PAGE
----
Nova Fashion Incubator is living la mode local

The new Nova Fashion Incubator aims to cultivate a bustling garment industry in Nova Scotia

Gabby Peyton

Spring Cleaning Pop Up used clothing sale
Saturday, May 9
Nova Fashion Incubator, 1531 Grafton Street suite 301

Want to be the next Alexander Wang? Well don't pack your bags for New York yet—there's a place in Halifax to help you thread those duds and get them on the racks, and they'll teach you how to do payroll too. At the Nova Fashion Incubator (1531 Grafton Street), it's about the details. From the smallest stitch of a hem to the last line of an invoice; the space is dedicated to helping fashion designers grow their businesses from a small nest egg to an empire, at home.

Co-executive directors Amanda Kincaid and Laura Corkum officially opened the doors to their not-for-profit in January, joining forces from two different runways. After graduating from the Centre for Arts and Technology (now da Vinci College) in 2013, Corkum wanted a career in fashion, but didn't want to leave Nova Scotia. "There's no next step in Halifax," she says. For anyone in the industry, the normal move is to Toronto or New York, but growing the garment industry at home—or close to it, Corkum grew up in Cape Breton—was important to her. That's when her teacher introduced her to Kincaid, publisher of Line.

"I was seeing the same people doing the same things," says Kincaid, who was reporting on a sluggish fashion industry that received little support. The next move for her was to put the magazine down for a nap and help designers grow businesses instead of writing about them.

At the incubator, the focus is on building industry from a collection—many designers who graduate from NSCAD, da Vinci College or Dalhousie's costume program don't know the business side or don't have the means to do it. The 1,600-square-foot incubator includes design and event space, industrial equipment and hosts regular workshops lead by local store owners, designers and business managers—from marketing communication to pattern grading, the incubator offers a wealth of knowledge to local designers. There is also a Sponsor a Designer program for those who can't afford the monthly membership.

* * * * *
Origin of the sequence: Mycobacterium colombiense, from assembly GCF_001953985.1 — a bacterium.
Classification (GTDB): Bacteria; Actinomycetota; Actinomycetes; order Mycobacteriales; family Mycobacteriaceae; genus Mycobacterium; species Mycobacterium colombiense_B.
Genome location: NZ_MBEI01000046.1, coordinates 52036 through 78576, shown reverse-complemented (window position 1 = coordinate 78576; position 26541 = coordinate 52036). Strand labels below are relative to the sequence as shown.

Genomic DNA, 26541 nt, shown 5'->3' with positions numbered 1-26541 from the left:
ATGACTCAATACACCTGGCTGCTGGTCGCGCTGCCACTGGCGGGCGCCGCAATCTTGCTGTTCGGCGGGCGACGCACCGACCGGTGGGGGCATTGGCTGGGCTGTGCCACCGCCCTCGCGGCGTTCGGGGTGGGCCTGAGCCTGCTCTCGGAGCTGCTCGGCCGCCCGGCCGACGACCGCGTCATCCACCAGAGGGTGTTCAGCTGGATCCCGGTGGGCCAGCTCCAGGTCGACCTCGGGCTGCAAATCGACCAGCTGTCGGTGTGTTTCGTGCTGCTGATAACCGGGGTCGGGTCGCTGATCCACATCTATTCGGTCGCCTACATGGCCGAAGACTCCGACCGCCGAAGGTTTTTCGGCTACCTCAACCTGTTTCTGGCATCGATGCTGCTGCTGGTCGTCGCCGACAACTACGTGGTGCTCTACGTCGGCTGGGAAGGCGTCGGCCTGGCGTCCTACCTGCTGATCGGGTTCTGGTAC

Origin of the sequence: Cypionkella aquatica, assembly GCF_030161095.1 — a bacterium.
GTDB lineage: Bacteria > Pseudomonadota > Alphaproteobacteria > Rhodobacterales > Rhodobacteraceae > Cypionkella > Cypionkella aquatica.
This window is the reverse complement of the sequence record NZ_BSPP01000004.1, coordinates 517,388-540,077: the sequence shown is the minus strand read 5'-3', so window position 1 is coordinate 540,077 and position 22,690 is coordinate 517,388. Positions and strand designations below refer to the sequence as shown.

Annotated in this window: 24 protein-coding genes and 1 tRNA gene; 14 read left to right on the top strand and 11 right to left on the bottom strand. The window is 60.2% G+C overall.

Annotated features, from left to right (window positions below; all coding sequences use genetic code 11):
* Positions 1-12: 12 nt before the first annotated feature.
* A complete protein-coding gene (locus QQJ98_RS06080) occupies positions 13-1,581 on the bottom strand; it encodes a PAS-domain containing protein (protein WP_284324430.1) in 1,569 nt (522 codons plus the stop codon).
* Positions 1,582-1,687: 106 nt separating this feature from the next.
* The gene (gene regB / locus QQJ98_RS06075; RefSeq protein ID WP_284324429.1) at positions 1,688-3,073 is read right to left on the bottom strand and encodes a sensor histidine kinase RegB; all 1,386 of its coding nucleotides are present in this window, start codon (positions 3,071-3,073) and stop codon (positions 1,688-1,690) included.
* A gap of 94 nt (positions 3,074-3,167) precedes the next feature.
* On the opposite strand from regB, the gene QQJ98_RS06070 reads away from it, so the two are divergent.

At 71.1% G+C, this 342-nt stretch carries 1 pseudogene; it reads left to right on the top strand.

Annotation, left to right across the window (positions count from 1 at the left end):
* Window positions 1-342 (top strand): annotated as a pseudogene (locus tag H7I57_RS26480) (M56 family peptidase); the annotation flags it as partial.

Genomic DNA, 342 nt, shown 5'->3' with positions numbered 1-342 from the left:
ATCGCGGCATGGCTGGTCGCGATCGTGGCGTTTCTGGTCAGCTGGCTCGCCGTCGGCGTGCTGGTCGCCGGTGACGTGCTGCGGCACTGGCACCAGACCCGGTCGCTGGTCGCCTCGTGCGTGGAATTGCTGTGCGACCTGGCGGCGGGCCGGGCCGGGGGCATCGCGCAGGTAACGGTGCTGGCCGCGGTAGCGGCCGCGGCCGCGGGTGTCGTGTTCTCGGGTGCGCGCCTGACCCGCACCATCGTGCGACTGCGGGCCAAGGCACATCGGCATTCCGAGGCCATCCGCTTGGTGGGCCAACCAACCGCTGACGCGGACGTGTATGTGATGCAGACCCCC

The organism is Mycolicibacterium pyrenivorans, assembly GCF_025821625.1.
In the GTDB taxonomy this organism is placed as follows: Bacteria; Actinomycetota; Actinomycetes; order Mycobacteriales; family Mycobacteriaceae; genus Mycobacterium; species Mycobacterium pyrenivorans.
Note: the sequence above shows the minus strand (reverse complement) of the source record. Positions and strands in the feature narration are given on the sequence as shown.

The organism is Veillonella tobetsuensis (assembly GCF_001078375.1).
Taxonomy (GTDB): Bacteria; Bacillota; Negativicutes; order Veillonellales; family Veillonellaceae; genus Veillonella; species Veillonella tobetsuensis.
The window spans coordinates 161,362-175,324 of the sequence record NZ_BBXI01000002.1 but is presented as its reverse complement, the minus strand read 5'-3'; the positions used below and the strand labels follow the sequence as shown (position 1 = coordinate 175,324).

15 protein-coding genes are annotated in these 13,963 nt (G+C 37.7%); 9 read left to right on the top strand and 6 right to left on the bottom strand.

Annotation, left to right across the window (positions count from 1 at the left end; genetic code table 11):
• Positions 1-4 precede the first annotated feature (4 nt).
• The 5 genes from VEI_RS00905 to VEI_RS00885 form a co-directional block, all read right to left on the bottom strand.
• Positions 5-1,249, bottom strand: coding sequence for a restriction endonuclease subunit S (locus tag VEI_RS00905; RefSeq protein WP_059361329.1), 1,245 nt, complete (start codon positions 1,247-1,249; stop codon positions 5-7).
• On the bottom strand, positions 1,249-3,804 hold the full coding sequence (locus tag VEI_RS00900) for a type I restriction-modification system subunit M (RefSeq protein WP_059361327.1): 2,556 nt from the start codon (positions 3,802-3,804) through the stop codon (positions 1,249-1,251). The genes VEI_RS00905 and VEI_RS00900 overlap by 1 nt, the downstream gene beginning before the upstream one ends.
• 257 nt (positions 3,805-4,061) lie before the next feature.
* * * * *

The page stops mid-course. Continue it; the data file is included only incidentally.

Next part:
The industrious duo is dedicated to keeping the talent homegrown (and growing) here in the Maritimes. With help from CEED and Futurpreneur—there is no government funding for this sector—they aim to help grow the garment industry here and have aspirations for more machinery so they can manufacture and dye fabrics on their own instead of importing supplies. Currently, they offer custom tailoring services and have technical designer James Awmack working out of the space.

There's lots strutting down the runway on Grafton Street in the upcoming weeks: The bookkeeping and tax workshop on May 4 helps with the boring number stuff, while the Spring Cleanup Pop-up on May 9 helps to empty your closet (and fill it right back up again). Additionally, the Nova Fashion Incubator has its grand opening planned for the end of May.

Corkum says they want to make Halifax a hub for fashion "not only to keep designers here, but bring designers here."

Though there are incubators in larger city, they view their space as more welcoming than jumping into the shark tanks of New York or Toronto. Corkum sees them as "the soft little cushion after school."

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